The saturated, unsaturated and polyunsaturated fatty acids concentration found in this study were similar to those reported by other authors (Ruales and Nair, 1993; Ando et al., 2002; Park and Morita, 2004). The unsaturated lipids specifically, polyunsaturated fatty acids (PUFA) have also been reported to influence the immune system (Suchner et al., 2000), cardiovascular disease, mediators of inflammatory response, prevention of atherosclerosis (Bhattacharya et al.,2006) and have a positive effect on calcium and bone metabolism (Doyle et al., 2005).

Phytic acid P content and phytase activity of the quinoa grain

We found a significant differences (P<0.05) of the phytic acid P in total P in the four quinoa varieties and the control (Table 4). The higher concentrations of phytic acid P in grain were obtained in QBA (26.95%), QB (33.6%) and QP (32.17 %). However, the manufacture processes and the germination can decrease the phytic acid content (Cheeke, l995; Kyriakidis et al., 1998; Centeno et al., 2001). According to the literature the phytic acid is predominantly localized in the quinua embryo (Chauhan et al., 1992). Phytic acid P also is present in many cereals as barley (60%) and rye (61 %), and legumes (Eeckhout and De Paepe, 1994).

The phytase activity was highest in QC (1052 FTU/kg) with significant differences (P< 0.05) between QBA (593 FTU/kg), QB (613 FTU/kg) and QP (561 FTU/kg), as well as was found in the wheat control (1046 FTU/ kg) (Table 4).

Phytase activity of the quinoa grain was investigated because of its lack of literature on this subject. This study found that quinoa presented a high endogenous phytase activity. The phytase activity estimated in the QC variety (1052 FTU/kg) was similar with wheat control. The differences reported in phytase activity in this study between the variety QC and QB, QBA and QP may be as result of different desaponification processes (liquid craft and industrialized). Studies by Lorenz and Nyanzi (2007) of total amylase, cellulase and hemicellulase activities reported to be the highest in unprocessed quinoa seeds. The enzymatic activities decreased after mechanical abrassion of seeds or heat treatment after saponin removal caused a further decrease in activity of these enzymes (Lorenz and Nyanzi, 2007).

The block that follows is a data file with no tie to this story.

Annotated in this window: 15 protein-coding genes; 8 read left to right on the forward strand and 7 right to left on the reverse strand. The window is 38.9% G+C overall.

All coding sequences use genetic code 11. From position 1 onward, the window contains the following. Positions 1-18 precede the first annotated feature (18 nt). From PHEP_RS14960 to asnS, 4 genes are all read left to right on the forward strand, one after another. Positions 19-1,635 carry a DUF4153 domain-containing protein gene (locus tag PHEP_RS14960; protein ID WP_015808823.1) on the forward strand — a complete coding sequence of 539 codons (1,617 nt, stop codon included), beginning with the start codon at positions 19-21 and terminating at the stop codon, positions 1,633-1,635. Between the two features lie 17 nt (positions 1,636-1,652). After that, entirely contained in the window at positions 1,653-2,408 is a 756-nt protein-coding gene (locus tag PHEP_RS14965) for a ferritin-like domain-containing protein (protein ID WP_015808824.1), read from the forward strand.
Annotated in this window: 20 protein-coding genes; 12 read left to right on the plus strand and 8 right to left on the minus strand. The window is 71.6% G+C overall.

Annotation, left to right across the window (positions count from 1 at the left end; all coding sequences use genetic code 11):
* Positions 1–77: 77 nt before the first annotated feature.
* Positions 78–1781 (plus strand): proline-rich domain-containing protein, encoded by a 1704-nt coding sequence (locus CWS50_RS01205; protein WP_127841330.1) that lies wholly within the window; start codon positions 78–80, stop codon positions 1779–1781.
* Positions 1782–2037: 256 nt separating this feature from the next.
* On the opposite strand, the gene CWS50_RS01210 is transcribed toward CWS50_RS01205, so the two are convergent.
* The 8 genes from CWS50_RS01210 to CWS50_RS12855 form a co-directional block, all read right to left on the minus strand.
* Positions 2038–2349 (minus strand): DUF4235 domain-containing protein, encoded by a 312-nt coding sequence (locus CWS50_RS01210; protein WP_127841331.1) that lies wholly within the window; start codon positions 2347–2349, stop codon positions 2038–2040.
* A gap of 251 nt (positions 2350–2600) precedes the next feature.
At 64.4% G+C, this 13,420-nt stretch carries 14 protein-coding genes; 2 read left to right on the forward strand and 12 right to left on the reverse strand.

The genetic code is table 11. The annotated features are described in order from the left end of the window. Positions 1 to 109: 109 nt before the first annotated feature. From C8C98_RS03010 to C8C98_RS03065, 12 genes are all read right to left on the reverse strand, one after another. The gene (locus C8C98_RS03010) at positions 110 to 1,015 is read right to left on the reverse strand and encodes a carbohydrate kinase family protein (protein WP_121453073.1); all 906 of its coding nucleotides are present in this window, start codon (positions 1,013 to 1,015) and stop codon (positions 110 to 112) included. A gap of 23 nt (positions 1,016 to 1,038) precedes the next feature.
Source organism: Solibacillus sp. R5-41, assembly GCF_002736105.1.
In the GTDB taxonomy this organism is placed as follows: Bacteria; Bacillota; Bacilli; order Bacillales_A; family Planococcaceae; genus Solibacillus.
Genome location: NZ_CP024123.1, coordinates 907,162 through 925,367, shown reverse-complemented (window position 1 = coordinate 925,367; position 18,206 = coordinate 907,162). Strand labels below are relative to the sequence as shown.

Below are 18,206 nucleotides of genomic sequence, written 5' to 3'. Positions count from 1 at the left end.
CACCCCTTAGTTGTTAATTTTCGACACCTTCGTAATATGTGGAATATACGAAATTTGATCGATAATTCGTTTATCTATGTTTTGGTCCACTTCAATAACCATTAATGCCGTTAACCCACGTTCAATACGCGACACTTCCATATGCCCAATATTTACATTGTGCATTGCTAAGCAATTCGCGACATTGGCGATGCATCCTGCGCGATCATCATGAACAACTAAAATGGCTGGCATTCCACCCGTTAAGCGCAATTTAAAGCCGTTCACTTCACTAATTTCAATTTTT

We found a negative correlation (range r2 between -0.79 and -0.89) between the phytase activity and the amount of phytate P for all varieties. Phytase enzyme is highly effective in catalyzing phytic acid dephosphorylation (Berry et al., 2007), reduction in the content up to 84% (Centeno et al., 2001). Phytases have been studied intensively in recent years, because of the great interest, due to functionality in reducing phytate content in food for human consumption and animal feed (Konietzny and Greiner, 2004).

Conclusion

  • These results showed that the quinoa has high concentration in amino acid and fatty acid profile. In addition we found phytase activity and a negative correlation with phytic acid P content in quinoa. The low level of phytic acid P and high phytase activity in four varieties, demonstrates the importance of these components of quinoa for human nutrition.

Acknowledgments

This research was supported by funding of the Grant Agency of the Czech Republic (Project no. 525/07/0673) and Scholarships of the Ministry of Education, Youth and Sports of the Czech Republic. This study would not have been possible without the assistance of many technicians in the laboratories of the Research Institute of Animal Production and Institute of Animal Physiology and Genetics, Academy of Sciences of the Czech Republic. This study was conducted as part of the senior authors Ph.D thesis at the Czech University of Life Sciences.